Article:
- A buildup of minerals: If your home has hard water, minerals can gradually accumulate and can lead to several different problems. You should periodically have an expert clean your system; you should also have your water treated with a water softener.
- Improper venting: You should only hire a qualified, experienced technician to install your tankless unit. One of the main reasons is if the B-vent is improperly installed, the heat exchanger could be damaged due to acidic condensation.
Tankless Water Heater Maintenance
As with any household system, it’s important to be conscientious of routine and annual maintenance for your tankless water heater. This includes keeping an eye out for scale buildup on your tankless water heater. What looks like a light coating of limescale buildup can seriously impact the efficiency of the system in your home. If left unchecked, such buildup can cause longer burner cycles, leading to a strained system and a shorter overall lifespan on your tankless water heater. As with most situations, limescale buildup will differ based on the quality of the water being used, location, use amount, etc. Consider scheduling a time for a trusted local professional to come and service your water heater on an annual basis to check for scale buildup and other potential issues.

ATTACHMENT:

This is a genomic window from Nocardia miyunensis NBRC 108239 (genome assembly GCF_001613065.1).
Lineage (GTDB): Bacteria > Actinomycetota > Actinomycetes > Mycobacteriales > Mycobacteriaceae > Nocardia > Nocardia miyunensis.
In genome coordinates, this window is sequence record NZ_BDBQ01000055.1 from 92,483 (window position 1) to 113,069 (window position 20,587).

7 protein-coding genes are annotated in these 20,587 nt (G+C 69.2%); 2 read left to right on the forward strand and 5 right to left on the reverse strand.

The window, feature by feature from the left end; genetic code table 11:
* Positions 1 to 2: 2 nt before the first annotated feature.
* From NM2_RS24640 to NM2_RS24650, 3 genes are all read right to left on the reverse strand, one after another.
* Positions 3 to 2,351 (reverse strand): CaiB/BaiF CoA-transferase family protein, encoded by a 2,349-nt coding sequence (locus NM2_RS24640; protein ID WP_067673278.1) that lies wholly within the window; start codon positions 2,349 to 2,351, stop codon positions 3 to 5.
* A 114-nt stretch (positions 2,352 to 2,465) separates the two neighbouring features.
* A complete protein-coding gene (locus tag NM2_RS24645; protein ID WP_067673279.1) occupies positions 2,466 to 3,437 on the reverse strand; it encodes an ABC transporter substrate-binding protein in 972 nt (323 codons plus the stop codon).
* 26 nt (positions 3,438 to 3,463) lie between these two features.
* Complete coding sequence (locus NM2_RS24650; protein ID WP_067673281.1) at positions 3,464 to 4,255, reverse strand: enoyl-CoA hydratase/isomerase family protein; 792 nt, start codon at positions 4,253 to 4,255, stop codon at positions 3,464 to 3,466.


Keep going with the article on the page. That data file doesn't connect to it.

Tankless Water Heater Replacement
While a typical residential tank water heater can last for around 10 to 13 years, tankless water heaters are estimated to last up to 20 years when taken care of properly. If you’re planning to stay in your home for a while, investing in a tankless water heater can save you serious money down the line. Remember, you are replacing a 40,000 BTU water tank with something that uses up to 199,999 BTU’s of gas, so it will produce exhaust and carbon monoxide, and it vents completely differently from your conventional water heater. It’s best to have an experienced professional install or replace your tankless water heater.
Tankless Water Heater Energy Efficiency